Faux Finishes a Home | VailDaily.com

Faux Finishes a Home

by Kimberly Nicoletti
Bonnie Norling-WakemanBas-relief aspens are created with plaster, then painted a copper tone

The Whitman’s home in Keystone teems with wildlife. A faux-painted fox walks down a path in the dining room while it snows. Two life-size bears among wildflowers greet guests upstairs. Trees reach into the living room.

Every year, Jennifer Whitman adds another scene, joking that muralist Bonnie Norling-Wakeman, of Silverthorne, is her birthday present from her husband. So far, the home depicts three of the four seasons; only autumn is missing ” but not for long.

Mural and faux painting have been popular for centuries, but only in recent years have they come into vogue in residential homes. The trend began on the East Coast and moved into the mountain region rapidly.

“It just brings your personality to your home,” says Whitman.

Faux and decorative painting range from simple glazes to ornate murals and designs.

John Stuart, of Stuart Painting Inc., in El Jebel, predominately uses faux painting in Aspen homes to cover eyesores, such as darkly stained wooden beams from the 1970s that would otherwise need to be sandblasted or re-sided. He makes light switches, heating vents and utility boxes invisible through his brush strokes. Plaster patching is another way faux painting comes in handy. Stuart says it’s the only way to repair integral color plaster, which is a tinted plaster.

“It’s just a tool used to tie together all of the design elements of a house,” he says.

Last December, Joe Wakeman, of Joe’s Faux in Silverthorne, fauxed most of Anita Lacey’s house in Breckenridge. He distinguished two bathrooms by adding a copper finish to one and a heavily pitted patina to another. He also has finished kitchens by faux painting a metallic look on range hoods, or giving old cabinet faces to a warm wooden look.

“It just changes the whole look of the house,” Lacey says. “It’s like adding art work. It looks a lot richer.”

Glazing is the basic method of faux painting. It involves adding layers of paint to a wall. A heavy-pitted patina includes applying cheesecloth, then plaster and paint to a wall. Other faux finishes include skim stone concrete, which makes the walls look like highly polished concrete, perfect for an urban or industrial atmosphere, and shimmer stone, which looks and feels like velvet, with a depth and shimmer to it, says Jen Mensale, a faux painter in Vail. In the end, the goal is the same: To give the house a more integrated feel.

“It gives you a feeling of warmth,” says Norling-Wakeman. “It just hugs you. If you walk into a house with white walls and a few pictures, it feels incomplete. But if you walk into a house that’s faux painted, it feels complete.”

And it’s timeless, if it’s done right, she says. Earthtones are always a safe bet, as are bronzes and copper.

Designers love incorporating faux painting because they can pick a color out of furniture or carpet and match it perfectly with the walls, says Marcia Bowers, owner of Creative Impressions in Breckenridge.

Bowers uses a lot of murals to complete her homes, saying they make a world of difference in the ambiance. She especially loves them in kids’ rooms.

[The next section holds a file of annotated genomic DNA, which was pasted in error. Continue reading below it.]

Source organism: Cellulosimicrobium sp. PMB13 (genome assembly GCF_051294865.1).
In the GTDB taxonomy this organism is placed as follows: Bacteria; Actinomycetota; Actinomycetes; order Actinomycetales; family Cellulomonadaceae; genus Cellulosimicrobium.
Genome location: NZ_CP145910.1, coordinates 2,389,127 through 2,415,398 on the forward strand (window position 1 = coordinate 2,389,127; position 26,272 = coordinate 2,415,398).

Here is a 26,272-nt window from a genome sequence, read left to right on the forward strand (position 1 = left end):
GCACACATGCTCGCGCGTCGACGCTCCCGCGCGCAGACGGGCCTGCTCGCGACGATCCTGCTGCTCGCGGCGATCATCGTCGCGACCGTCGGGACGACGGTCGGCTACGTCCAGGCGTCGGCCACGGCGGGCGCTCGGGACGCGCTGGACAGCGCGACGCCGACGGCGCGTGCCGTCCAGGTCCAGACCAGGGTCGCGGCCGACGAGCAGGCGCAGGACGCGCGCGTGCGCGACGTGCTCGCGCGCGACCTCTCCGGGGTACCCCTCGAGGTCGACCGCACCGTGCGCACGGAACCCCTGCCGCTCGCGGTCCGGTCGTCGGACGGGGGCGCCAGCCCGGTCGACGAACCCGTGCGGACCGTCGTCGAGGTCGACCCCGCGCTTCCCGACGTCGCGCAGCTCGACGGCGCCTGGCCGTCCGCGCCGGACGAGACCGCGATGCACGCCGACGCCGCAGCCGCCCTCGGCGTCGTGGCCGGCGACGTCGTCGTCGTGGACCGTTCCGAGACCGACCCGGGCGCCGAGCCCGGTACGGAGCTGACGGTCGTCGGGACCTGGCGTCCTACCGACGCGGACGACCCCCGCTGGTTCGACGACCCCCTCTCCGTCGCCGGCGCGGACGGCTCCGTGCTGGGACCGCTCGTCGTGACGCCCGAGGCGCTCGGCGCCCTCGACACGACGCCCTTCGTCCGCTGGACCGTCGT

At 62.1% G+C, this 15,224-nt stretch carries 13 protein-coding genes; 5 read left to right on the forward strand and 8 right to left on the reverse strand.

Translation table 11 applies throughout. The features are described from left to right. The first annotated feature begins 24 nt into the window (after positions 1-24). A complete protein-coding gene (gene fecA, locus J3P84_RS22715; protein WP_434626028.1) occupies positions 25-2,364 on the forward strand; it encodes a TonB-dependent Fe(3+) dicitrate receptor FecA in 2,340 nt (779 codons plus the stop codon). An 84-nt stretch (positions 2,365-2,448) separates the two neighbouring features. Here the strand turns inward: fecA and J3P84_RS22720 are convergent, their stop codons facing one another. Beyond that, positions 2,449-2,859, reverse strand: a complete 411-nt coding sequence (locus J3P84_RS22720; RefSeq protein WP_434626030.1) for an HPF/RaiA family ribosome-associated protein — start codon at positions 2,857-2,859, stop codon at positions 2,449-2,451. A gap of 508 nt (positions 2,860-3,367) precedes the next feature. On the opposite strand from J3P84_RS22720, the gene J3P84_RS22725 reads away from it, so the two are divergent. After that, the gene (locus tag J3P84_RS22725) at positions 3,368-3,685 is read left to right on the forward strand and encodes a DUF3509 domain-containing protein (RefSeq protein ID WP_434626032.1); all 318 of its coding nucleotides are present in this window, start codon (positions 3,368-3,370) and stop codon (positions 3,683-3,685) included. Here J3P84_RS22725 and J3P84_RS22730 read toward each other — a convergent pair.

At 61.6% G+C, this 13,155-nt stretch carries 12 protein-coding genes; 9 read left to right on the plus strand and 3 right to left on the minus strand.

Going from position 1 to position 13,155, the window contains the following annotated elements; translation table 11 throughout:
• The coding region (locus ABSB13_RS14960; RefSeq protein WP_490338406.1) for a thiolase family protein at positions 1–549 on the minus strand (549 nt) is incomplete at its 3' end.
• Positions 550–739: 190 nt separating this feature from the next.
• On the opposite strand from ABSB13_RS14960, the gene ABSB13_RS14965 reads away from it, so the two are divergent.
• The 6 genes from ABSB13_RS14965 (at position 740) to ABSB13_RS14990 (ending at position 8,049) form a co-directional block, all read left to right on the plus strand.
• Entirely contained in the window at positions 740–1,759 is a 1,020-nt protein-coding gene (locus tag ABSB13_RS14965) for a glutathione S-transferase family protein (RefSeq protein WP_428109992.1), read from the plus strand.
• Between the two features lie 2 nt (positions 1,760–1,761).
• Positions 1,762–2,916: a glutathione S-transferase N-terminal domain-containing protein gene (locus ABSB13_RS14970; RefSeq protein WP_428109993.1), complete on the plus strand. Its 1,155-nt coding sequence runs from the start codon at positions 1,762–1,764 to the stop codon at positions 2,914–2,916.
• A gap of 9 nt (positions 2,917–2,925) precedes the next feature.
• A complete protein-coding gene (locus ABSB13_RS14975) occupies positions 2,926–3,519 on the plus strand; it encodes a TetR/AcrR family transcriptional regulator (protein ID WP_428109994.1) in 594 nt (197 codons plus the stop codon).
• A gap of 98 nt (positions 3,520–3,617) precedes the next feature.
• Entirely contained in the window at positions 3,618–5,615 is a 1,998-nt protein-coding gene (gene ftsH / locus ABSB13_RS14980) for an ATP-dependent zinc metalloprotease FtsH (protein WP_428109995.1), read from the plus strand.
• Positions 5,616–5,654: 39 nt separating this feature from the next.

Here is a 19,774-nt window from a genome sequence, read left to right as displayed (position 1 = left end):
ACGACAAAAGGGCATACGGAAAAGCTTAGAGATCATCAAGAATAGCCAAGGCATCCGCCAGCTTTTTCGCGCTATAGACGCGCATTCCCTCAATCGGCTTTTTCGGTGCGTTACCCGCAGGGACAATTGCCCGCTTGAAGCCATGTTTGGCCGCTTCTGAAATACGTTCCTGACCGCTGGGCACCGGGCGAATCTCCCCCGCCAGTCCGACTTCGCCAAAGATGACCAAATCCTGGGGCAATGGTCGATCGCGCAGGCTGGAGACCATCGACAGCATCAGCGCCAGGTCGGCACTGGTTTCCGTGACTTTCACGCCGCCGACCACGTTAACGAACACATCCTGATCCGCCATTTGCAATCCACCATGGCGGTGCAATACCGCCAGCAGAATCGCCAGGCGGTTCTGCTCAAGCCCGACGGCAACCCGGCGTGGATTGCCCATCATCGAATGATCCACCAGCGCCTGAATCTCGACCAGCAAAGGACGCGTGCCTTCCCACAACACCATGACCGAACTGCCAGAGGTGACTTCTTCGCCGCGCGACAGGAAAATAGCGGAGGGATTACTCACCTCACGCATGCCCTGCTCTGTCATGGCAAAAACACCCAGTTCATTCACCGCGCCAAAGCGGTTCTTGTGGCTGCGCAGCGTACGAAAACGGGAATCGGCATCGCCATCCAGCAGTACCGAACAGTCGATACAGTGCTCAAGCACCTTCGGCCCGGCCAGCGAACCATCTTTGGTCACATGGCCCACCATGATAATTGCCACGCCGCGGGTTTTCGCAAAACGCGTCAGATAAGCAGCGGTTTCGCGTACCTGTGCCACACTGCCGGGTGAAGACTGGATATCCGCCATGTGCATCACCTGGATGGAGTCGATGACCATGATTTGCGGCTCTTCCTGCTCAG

She’s seen friendly bears peeking from the corner of kids’ closets and chipmunks peeking out of the baseboard. For a more sophisticated feel in, say, a wine room, Norling-Wakeman creates views out of faux window frames and windows gazing out upon a vineyard. In one home, she painted Buffalo and Red mountains, along with a faux wood railing that appeared to be a fence. It makes people forget they are in a dark, windowless basement room.

One advantage of painted murals is that they can bend around stairwells, landings, entryways and corners of powder rooms. One of Bowers’ clients chose bears climbing up to an observatory loft, so the animals stood beside guests as they ascended the stairs.

One step beyond a simple wall mural is three-dimensional art, such as a faux bronze bas-relief elk or bas-relief aspens, whose bark and leaves tastefully pop out from the wall.

Wallpaper was popular until about the mid ’90s, when faux painting flattened the business, especially because the cost is about the same as wallpapering, says Wakeman. Basic faux painting, which involves glazing a wall with two or three colors, costs about two to four times more than hiring a regular painting crew, he says, and it adds so much more.

When paint transforms a flat surface to look like stone, marble or wood, it’s usually less expensive than installing the real thing, says Stuart. It also can be used to tone rock colors in real stone to match the rest of the home, rather than replacing stone

Faux painting has come a long way from the days of sponging white paint on a blue ceiling to simulate clouds. (In fact, the Wakemans have created night-going-into-day skies above pools.) But some faux and muralist painters are better than others.

Quality painters will possess a portfolio, references and insurance for at least $2 million, an industry standard. They will visit the home and provide samples, or sketches for murals. The best advice is to view an artist’s work in other homes, and don’t try to save money when hiring a muralist.

“If people are trying to save money, they should buy already done, reproduced murals,” Norling-Wakeman says. “Murals are not the area where you want to cut corners, because it’s the first thing you see when you walk in the room, so you want it to be really well done.”

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